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We introduce nuclear magnetic resonance topics in the second semester of organic chemistry lab. During the first two weeks of lab, we spend time lecturing on proton and carbon NMR theory and spectral interpretation with some built-in time for students to work on practice problems, learn NMR processing software (ACD/Labs NMR Processor), and become familiar with our NMR instrument. In the past, I lectured for a little over an hour using PowerPoint, then had students work on several problem sets. This approach was less than ideal.
Congratulations to Zaption, which was named the winner of the 2015 LaunchEDU startup competition.
Zaption provides the ability to create quizzes which are embedded within videos. The videos can be pulled from Youtube, Vimeo, or a private source, and there are multiple different question formats which can be used.
For example, here is a very nice lesson with embedded quizzes from a high school teacher, located in the still-growing Zaption gallery.
by Adam Boyd, Program Director, AACT
As the first national association by and for K–12 teachers of chemistry, the American Association of Chemistry Teachers (AACT) is proud to partner with FlippedChemistry.com to support the dissemination of innovative teaching methods like classroom flipping.
Launched in September of last year, AACT has three main goals:
If you're planning to attend the ACS meeting in Denver this week, I'd love the chance to say hello. I'll be at the Sapling Learning booth (booth 1200) on Sunday evening and Monday morning - please stop by!
I'm pleased to announce that Flipped Chemistry is beginning a partnership with the American Association of Chemistry Teachers. If you are not familiar with AACT, check out their website here.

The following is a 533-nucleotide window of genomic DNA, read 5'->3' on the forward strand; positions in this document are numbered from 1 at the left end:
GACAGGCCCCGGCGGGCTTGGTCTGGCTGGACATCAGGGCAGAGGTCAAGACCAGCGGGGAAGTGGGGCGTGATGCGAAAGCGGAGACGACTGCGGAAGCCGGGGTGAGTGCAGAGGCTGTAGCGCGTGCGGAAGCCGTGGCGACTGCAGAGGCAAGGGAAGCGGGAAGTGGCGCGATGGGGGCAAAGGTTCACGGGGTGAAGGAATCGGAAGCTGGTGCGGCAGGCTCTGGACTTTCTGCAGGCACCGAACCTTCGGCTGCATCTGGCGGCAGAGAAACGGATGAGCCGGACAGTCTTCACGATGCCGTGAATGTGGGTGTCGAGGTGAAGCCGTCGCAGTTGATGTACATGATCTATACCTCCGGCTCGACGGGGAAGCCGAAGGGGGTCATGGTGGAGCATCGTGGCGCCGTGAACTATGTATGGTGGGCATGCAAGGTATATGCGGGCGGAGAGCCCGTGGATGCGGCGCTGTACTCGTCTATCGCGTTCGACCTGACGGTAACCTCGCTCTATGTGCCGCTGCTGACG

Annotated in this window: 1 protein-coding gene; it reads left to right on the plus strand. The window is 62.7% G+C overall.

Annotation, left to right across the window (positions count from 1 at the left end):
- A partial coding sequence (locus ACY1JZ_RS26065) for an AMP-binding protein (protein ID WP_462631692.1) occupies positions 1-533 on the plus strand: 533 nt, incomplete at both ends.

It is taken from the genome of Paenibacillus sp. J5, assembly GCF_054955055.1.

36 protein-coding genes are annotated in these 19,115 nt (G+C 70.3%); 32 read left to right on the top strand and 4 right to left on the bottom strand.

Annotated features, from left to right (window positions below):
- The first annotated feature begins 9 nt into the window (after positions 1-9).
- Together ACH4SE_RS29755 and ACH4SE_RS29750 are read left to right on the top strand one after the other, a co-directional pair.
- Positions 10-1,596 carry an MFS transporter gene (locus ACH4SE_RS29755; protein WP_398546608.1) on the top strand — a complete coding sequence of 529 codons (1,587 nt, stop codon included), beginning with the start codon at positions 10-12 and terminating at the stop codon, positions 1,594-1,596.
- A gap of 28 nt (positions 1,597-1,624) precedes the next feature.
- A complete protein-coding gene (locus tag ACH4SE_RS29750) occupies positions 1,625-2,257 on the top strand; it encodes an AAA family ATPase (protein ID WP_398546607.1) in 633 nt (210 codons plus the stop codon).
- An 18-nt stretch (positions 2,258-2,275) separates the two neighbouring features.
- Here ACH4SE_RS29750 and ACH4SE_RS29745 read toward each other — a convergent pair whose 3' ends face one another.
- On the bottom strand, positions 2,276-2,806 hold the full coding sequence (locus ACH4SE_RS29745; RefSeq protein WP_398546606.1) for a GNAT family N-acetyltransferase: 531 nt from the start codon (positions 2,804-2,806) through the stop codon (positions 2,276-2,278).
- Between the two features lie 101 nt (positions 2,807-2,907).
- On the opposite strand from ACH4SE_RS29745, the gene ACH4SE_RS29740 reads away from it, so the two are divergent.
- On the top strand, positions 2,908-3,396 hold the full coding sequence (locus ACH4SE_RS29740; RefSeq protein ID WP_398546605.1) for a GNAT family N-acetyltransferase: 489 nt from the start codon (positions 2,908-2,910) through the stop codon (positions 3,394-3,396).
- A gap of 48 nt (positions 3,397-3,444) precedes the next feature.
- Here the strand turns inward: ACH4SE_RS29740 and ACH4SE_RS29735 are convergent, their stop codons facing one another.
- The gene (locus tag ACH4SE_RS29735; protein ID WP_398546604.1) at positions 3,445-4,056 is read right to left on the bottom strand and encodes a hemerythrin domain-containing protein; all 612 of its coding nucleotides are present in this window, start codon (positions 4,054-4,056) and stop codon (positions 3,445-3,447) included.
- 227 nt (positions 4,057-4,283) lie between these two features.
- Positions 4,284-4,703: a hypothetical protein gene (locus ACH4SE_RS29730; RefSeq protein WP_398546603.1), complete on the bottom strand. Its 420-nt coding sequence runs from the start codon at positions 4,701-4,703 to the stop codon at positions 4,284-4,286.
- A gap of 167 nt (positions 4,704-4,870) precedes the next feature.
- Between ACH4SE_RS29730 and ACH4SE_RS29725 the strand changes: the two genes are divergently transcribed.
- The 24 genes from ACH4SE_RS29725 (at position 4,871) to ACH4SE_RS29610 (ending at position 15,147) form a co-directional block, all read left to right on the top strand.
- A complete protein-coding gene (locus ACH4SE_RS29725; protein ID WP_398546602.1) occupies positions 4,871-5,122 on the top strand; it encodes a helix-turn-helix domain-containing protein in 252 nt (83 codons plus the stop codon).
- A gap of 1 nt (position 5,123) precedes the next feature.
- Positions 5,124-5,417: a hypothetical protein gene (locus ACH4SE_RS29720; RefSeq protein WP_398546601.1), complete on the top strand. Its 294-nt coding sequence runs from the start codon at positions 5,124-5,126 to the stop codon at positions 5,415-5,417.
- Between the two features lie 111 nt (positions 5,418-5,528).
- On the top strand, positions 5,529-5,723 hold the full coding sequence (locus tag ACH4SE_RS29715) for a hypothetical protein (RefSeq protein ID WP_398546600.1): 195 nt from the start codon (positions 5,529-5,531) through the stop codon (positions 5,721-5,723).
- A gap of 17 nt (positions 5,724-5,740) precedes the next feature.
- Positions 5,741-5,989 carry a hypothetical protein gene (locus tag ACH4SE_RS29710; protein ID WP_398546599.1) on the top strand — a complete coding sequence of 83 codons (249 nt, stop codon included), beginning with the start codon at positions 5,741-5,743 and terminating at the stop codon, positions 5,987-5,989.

Over the past few weeks, I've been doing an interview with Heath Giesbrecht of Houston Community College. In this final installment, we tackle the challenging issues of drawing in reluctant students, and spreading the "professor time" evenly:
Q. I’ve found that even in small-group work, some students are reluctant to ask questions or engage with a group. How do you handle this challenge?
The first ever ChemFlip event was held in Austin, TX on February 28. I had the opportunity to open the event, and discussed the range of styles used for flipped classes, ranging from big classes to small classes, and from soft flips to full flips. We had a great workshop time with small groups tackling these issues individually.
As I struggle with flipping the class and trying to get students to buy in, I often wonder what answers to give them as they express their concerns. I tell them it isn’t my job to “teach” but to provide them with meaningful learning opportunities. I came upon the following article which helps address the issue of how to handle students “complaints” when it comes to the flipped class: